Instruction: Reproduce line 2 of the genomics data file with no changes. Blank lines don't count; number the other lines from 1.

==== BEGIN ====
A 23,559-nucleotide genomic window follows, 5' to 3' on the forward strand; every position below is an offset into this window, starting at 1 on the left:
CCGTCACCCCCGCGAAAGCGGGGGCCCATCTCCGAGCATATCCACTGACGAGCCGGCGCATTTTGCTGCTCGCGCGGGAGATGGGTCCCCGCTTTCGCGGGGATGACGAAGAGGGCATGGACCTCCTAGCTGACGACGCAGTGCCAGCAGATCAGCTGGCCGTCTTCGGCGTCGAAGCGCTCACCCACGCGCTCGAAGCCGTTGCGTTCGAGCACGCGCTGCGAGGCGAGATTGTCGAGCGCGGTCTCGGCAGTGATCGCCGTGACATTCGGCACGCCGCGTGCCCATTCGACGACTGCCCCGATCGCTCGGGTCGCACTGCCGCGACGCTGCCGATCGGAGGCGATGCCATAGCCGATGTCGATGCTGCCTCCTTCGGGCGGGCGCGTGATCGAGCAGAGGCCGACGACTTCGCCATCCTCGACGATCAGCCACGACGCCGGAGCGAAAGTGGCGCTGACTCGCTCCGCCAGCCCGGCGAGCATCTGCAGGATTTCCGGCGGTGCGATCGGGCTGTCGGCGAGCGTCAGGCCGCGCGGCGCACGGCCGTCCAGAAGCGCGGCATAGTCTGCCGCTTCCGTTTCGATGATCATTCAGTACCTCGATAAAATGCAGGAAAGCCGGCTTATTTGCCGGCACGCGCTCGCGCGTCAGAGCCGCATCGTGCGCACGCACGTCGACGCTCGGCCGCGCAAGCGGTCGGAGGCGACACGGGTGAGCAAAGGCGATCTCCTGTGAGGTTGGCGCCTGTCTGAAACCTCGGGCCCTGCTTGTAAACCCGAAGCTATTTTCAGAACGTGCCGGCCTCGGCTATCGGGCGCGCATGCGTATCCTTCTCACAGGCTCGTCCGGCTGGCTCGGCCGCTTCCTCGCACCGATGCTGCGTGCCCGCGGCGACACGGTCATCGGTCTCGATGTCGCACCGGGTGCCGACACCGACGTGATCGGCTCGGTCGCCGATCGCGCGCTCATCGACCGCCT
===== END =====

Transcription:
CCGTCACCCCCGCGAAAGCGGGGGCCCATCTCCGAGCATATCCACTGACGAGCCGGCGCATTTTGCTGCTCGCGCGGGAGATGGGTCCCCGCTTTCGCGGGGATGACGAAGAGGGCATGGACCTCCTAGCTGACGACGCAGTGCCAGCAGATCAGCTGGCCGTCTTCGGCGTCGAAGCGCTCACCCACGCGCTCGAAGCCGTTGCGTTCGAGCACGCGCTGCGAGGCGAGATTGTCGAGCGCGGTCTCGGCAGTGATCGCCGTGACATTCGGCACGCCGCGTGCCCATTCGACGACTGCCCCGATCGCTCGGGTCGCACTGCCGCGACGCTGCCGATCGGAGGCGATGCCATAGCCGATGTCGATGCTGCCTCCTTCGGGCGGGCGCGTGATCGAGCAGAGGCCGACGACTTCGCCATCCTCGACGATCAGCCACGACGCCGGAGCGAAAGTGGCGCTGACTCGCTCCGCCAGCCCGGCGAGCATCTGCAGGATTTCCGGCGGTGCGATCGGGCTGTCGGCGAGCGTCAGGCCGCGCGGCGCACGGCCGTCCAGAAGCGCGGCATAGTCTGCCGCTTCCGTTTCGATGATCATTCAGTACCTCGATAAAATGCAGGAAAGCCGGCTTATTTGCCGGCACGCGCTCGCGCGTCAGAGCCGCATCGTGCGCACGCACGTCGACGCTCGGCCGCGCAAGCGGTCGGAGGCGACACGGGTGAGCAAAGGCGATCTCCTGTGAGGTTGGCGCCTGTCTGAAACCTCGGGCCCTGCTTGTAAACCCGAAGCTATTTTCAGAACGTGCCGGCCTCGGCTATCGGGCGCGCATGCGTATCCTTCTCACAGGCTCGTCCGGCTGGCTCGGCCGCTTCCTCGCACCGATGCTGCGTGCCCGCGGCGACACGGTCATCGGTCTCGATGTCGCACCGGGTGCCGACACCGACGTGATCGGCTCGGTCGCCGATCGCGCGCTCATCGACCGCCT